by John W. Mitchell
, Senior Correspondent | June 13, 2016
PET imaging is helping scientists better understand the triggers of autoimmune inflammation in multiple sclerosis (MS), according to a study presented yesterday at the 2016 Annual Meeting of the Society of Nuclear Medicine and Molecular Imaging (SNMMI). It's a disease that has eluded scientists for many years, but they are now getting closer to finding better management therapies.
“There has never been a cure,” Adam Rosenberg, the study's first author, told HCB News at the conference. “The strategy has been to help increase the length of the inactive phases of MS when a patient is not feeling its effects as acutely.”
Rosenberg added that MS tends to strike young people with a three to one ratio of females to males. According to the Multiple Sclerosis Foundation, it's the largest disabling neurological condition among young people, globally.
For those who need to move fast and expand clinical capabilities -- and would love new equipment -- the uCT 550 Advance offers a new fully configured 80-slice CT in up to 2 weeks with routine maintenance and parts and Software Upgrades for Life™ included.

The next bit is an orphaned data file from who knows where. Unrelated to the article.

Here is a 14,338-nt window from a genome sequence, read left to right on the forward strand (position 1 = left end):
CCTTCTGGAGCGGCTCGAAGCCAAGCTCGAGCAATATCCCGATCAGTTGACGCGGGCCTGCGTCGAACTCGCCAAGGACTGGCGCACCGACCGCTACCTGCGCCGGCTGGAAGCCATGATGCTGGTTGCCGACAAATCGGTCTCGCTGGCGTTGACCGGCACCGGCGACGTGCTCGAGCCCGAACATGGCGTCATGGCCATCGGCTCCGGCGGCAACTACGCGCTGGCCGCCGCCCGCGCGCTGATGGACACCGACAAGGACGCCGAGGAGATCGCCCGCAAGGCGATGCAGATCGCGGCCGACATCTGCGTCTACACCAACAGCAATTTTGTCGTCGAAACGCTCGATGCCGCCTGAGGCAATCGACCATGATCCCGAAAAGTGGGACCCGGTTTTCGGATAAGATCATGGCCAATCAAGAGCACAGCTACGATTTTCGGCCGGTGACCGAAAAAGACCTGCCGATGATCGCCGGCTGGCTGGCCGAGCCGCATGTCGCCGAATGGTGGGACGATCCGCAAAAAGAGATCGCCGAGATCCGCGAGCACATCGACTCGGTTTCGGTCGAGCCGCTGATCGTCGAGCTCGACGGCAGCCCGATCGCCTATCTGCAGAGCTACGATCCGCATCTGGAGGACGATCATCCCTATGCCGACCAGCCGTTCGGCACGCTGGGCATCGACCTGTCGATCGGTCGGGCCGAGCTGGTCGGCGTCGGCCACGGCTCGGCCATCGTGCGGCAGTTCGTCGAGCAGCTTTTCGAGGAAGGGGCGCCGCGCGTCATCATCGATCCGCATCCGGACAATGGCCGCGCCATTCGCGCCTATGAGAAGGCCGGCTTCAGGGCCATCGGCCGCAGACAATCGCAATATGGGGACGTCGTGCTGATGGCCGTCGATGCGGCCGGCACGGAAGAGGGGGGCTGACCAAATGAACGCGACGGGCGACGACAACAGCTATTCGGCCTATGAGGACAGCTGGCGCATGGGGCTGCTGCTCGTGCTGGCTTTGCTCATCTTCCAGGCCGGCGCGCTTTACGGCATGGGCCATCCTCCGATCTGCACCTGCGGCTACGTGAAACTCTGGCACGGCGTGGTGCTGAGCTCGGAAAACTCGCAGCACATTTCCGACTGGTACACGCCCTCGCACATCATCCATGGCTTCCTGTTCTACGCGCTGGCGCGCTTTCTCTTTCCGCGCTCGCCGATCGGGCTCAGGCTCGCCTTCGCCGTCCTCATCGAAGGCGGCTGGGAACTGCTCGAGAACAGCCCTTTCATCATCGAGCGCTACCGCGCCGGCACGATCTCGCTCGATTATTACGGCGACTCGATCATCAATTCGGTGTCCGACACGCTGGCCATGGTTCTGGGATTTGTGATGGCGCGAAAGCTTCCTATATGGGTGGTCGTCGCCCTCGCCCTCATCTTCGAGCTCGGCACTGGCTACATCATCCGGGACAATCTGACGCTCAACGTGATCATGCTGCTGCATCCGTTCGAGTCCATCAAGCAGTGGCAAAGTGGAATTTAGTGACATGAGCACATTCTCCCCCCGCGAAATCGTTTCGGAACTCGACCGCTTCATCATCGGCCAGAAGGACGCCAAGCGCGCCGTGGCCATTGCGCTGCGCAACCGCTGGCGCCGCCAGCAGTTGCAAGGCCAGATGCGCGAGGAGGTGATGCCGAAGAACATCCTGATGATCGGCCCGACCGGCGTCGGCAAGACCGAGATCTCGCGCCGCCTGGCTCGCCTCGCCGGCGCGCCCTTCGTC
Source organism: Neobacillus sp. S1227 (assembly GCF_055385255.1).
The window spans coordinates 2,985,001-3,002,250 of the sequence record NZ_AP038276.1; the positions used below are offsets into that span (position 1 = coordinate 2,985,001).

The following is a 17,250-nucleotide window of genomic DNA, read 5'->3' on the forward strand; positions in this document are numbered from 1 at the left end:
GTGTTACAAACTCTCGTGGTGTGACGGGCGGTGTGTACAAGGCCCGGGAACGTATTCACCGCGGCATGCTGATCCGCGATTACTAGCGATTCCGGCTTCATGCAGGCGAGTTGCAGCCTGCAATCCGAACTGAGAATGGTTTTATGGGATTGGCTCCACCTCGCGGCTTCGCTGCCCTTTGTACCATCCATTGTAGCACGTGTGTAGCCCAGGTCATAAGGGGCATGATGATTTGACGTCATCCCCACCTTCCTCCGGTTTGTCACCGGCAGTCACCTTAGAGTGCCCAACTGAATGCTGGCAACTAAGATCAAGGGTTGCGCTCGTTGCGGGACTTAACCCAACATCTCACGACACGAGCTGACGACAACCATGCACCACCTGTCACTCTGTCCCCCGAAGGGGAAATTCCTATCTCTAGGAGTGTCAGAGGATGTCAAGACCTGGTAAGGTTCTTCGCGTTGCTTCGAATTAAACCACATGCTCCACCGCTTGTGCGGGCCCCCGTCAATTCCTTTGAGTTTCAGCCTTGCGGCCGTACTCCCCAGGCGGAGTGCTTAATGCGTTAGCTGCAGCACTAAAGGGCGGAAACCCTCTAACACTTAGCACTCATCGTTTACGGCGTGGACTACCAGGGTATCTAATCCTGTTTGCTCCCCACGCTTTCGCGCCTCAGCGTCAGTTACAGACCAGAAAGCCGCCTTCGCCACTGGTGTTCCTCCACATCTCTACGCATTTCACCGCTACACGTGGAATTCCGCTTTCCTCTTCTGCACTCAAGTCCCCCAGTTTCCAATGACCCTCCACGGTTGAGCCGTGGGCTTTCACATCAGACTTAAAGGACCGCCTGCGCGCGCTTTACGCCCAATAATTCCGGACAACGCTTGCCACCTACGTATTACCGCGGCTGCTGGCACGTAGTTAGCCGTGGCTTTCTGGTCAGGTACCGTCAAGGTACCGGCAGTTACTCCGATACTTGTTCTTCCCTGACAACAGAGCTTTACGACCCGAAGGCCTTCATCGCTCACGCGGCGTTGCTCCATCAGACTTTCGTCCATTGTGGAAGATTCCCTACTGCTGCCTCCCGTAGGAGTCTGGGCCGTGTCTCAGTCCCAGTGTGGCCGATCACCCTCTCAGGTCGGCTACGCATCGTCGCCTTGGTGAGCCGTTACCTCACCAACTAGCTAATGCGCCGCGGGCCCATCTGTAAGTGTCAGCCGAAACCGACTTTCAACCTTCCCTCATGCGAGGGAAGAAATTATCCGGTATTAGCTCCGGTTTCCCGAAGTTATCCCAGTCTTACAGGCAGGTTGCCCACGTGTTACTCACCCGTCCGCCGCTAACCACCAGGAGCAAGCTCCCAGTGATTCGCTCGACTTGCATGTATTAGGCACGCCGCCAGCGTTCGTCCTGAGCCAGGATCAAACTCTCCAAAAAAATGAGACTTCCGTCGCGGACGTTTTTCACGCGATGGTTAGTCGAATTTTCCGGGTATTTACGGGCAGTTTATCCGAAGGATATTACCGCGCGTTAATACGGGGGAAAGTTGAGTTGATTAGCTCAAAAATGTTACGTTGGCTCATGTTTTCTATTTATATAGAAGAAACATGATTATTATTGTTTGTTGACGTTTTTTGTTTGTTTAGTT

The research focused on using radiotracers to light up S1P1 receptors in MS lesions on the fatty tissue of nerves, called myelin. Myelin protects cells and enables cell signaling. But in people with MS, the myelin becomes inflamed and is gradually destroyed.
Rosenberg and his colleagues at the Washington School of Medicine generated a library of specially designed small molecules radiolabeled with fluorine-18 to attach to the S1P1 receptors. In rodents, these radiotracers bind with similar receptors, which can be viewed with a PET scan.
The research found that they could see an association between changes in the nerve cells and the radiotracer. Another important factor is that the tracer crossed the blood brain barrier, which has been a challenge in other MS research.
“Inflammation is the body’s physiological defense to harmful stimuli and it plays a critical role in the immune response to injury and infection,” said Zhude Tu, the study senior investigator and professor of PET at the university. “However, these same processes are associated with numerous pathological conditions when chronic inflammation is left unchecked.”